Remember how fossil fuels were bad and unnecessary and smelly and funding denialism? Then came a cyberattack on the Colonial Pipeline supplying east coast refineries in the United States, and the threatened closure of Enbridge 5 carrying nearly half the petroleum needed in Ontario and Quebec through Michigan. And suddenly it wasn’t just an undergraduate seminar, a fancy conference, a speech crammed with cheap applause lines. There was the real prospect of millions of citizens lacking energy, though mercifully not in the short run under the same weather conditions as Texas in February, and politicians pivoted smoothy from hating pipelines to loving them. But in the long run this circular tube cannot be squared. Either we need oil or we don’t. And as Ben Franklin said, “When the well’s dry, we know the worth of water.” Which ought to have made this one of those famous teachable moments, if only the pupils in question were teachable.
Mercifully Colonial seems to have gotten its pipeline back on line quickly. Though if reports that it paid a $5 million ransom are true it’s discouraging over the long run given the vulnerability of so much infrastructure and Kipling’s warning that “if once you have paid him the Bitcoin you will never be rid of the Hacker.” And so far Enbridge has refused to shut down its pipeline unless legally compelled to, thumbing its nose at Gov. Gretchen Whitmer, who promptly thumbed her truncheon back at them. (Yes, the same Gretchen Whitmer who defied her own Covid advisory to fly to Florida in a private jet, being like John Kerry far too busy to use proletarian low-carbon transport.) But the much bigger problem is that everybody who’s anybody is now totally on board with a “Net Zero” plan that means shutting down many such pipelines by 2030, and all by 2050. And what are we going to do then?
If your answer is “big deal you pay a little more” you failed ECON101. Remember that back in 2008 Barack Obama admitted that under his climate plan “electricity rates would necessarily skyrocket”. But the economic literacy of most politicians is so shockingly low, to say nothing of most activists, that far too few of them seem to have realized that prices rise when something becomes more scarce and another way of saying “more scarce” is “we have less”. So the big problem isn’t just paying more. It’s having less. Much less.
NBC of course declared that mere shortages aren’t the issue, only greed: “Pipeline shutdown could lead to price spikes, shortages — and problems for East Coast airports. The biggest threat to gasoline supplies is hoarders, analysts say.” Not the loss of fuel supply, just selfish people trying to protect themselves against the loss of fuel supply… experts say.
It is difficult to believe how little attention governments have paid to the importance of energy. Britain, for instance, is suddenly faced with the threat of France turning off the power to Jersey because of a fishing dispute which, as Ben Marlow wrote in the Telegraph, “should serve as a wake-up call for the UK and energy policy in a post-Brexit world. In a bid to drive polluting fossil fuels out of the energy system, the government has piled into renewables with clean power generating more electricity than gas and coal last year, for the first time ever. But with the intermittent nature of wind and solar power making them less reliable, the UK has been forced to obtain increasing amounts of electricity from Europe through a network of giant subsea interconnectors - transmission cables hundreds of miles long that allow electricity to flow from one country to another - when the wind’s not blowing.” All of which, however foolish, is happening in a world where fossil fuels still backstop green dreams. What happens once they don’t?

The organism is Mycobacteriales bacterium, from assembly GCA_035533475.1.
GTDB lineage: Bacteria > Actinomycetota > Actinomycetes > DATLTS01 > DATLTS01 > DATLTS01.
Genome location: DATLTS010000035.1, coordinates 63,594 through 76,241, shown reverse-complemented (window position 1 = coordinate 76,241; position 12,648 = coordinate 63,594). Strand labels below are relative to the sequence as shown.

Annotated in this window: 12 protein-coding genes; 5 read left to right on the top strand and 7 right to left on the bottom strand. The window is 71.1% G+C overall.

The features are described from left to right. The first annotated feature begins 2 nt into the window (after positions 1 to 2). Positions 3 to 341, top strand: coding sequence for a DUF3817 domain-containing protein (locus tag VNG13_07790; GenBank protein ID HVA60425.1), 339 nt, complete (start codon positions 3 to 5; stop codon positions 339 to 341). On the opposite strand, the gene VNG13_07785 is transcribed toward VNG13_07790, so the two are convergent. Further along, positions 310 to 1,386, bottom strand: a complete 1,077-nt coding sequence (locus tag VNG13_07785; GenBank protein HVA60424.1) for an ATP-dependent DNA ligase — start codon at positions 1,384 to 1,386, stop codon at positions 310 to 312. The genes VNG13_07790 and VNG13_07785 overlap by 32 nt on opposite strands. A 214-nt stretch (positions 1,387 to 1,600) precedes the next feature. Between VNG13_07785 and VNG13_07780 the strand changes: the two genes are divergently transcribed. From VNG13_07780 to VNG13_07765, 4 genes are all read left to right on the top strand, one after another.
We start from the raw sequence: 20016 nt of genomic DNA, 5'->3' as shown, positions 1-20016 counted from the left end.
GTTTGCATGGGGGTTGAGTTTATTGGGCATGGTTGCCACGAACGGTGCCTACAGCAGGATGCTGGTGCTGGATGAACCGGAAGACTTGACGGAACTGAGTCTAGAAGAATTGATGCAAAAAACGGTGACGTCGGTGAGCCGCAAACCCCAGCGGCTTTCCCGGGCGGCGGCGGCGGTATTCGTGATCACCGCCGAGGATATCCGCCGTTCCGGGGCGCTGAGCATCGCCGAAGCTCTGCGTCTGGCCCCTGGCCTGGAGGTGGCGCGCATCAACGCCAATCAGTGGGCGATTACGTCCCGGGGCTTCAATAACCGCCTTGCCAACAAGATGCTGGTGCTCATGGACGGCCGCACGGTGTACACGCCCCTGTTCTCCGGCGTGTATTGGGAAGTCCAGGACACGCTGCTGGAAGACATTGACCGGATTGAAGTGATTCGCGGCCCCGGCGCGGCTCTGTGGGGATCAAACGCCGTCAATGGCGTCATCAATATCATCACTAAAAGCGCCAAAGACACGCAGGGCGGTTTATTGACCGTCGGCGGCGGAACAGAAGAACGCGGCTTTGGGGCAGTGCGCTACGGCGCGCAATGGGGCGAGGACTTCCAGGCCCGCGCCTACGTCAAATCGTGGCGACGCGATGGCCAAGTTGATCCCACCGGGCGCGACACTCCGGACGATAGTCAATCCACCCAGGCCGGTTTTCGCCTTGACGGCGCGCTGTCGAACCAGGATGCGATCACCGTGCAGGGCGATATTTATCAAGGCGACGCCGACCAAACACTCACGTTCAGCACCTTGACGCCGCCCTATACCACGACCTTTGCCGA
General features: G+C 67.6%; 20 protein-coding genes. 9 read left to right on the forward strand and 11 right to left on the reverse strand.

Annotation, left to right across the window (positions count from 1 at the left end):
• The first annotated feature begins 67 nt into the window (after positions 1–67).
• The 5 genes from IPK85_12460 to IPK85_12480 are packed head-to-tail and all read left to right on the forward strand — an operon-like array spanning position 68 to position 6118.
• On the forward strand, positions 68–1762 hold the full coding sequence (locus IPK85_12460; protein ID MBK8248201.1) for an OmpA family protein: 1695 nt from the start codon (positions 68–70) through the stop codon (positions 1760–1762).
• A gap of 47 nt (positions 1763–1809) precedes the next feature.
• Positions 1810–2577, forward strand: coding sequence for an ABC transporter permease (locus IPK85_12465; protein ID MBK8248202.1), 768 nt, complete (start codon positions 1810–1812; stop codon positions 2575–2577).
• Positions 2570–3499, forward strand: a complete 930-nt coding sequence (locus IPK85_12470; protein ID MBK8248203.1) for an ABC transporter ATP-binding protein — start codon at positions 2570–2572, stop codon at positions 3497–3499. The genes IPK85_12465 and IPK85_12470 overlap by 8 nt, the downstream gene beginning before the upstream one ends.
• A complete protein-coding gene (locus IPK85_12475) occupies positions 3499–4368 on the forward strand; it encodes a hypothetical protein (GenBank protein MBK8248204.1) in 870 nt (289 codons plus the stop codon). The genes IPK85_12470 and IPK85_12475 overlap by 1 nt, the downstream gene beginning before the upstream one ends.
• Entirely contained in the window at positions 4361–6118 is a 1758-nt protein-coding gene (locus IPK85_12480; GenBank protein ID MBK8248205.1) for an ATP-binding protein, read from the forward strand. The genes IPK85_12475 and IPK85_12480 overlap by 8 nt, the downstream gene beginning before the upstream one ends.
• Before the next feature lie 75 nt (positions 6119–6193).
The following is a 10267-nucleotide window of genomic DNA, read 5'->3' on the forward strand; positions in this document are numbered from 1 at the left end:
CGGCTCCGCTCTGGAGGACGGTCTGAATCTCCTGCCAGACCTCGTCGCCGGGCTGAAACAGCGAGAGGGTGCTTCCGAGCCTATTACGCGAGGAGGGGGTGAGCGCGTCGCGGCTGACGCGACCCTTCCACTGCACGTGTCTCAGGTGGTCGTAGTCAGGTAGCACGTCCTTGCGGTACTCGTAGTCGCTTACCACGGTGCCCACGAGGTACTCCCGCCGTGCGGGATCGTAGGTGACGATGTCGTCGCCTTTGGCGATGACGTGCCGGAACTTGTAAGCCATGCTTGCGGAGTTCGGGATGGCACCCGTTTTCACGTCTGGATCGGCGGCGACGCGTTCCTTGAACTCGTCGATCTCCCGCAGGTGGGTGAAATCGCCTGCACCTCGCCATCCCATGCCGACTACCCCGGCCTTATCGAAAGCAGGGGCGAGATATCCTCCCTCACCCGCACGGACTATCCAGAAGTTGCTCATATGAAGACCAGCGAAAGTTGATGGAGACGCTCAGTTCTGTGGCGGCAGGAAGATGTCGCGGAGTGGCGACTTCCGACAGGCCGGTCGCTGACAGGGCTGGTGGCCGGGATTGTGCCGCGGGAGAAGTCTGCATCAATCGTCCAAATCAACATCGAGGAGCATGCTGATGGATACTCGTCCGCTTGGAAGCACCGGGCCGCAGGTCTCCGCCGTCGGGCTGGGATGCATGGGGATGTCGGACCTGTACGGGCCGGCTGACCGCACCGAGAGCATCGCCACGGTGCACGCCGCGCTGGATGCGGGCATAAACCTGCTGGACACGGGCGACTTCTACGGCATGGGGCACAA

The Colonial Pipeline is a very major piece of American energy infrastructure, carrying gas, diesel and jet fuel to 14 states containing a lot of the American population. Just as Enbridge 5 carries 23 million gallons of various forms of oil, and LNG, a day, to two Canadian provinces containing about 60% of our population. Enbridge 5 carries about 45% of all the petroleum refined in those two provinces, and all the propane that reaches southern Ontario, just as Colonial carries 100 million gallons of vital refined products to over a dozen states. (It isn’t surprising to find that Koch Industries is a part-owner of that pipeline. But it is, a bit, to learn that so is the greener than green public pension Caisse de dépôt et placement du Québec.)
To lose either would be disastrous. Even the temporary shutdown of Colonial caused major dislocation including dry gas pumps in the American capital as recently as Monday, had the Biden administration contemplating dipping into the military fuel stockpile, and led something called the Federal Motor Carrier Safety Administration, not that the United States has too many government agencies wielding vast regulatory power, to issue an emergency declaration permitting the transport of fuel by roads. Which is even more worrying than bulk shipments by rail. But while trucks had trouble delivering it, at least there was still fuel. And while U.S. Energy Secretary Jennifer Granholm did blurt out during the crisis that “pipe is the best way to go” when it comes to oil, the Net Zero crowd don’t just plan to get rid of these two pipelines, or their contents, but all the pipelines and everything they carry, at least in the Western world.
Not even the events of the past two weeks have apparently convinced the great and the good that it might not be a great and good idea. Which makes you wonder what would.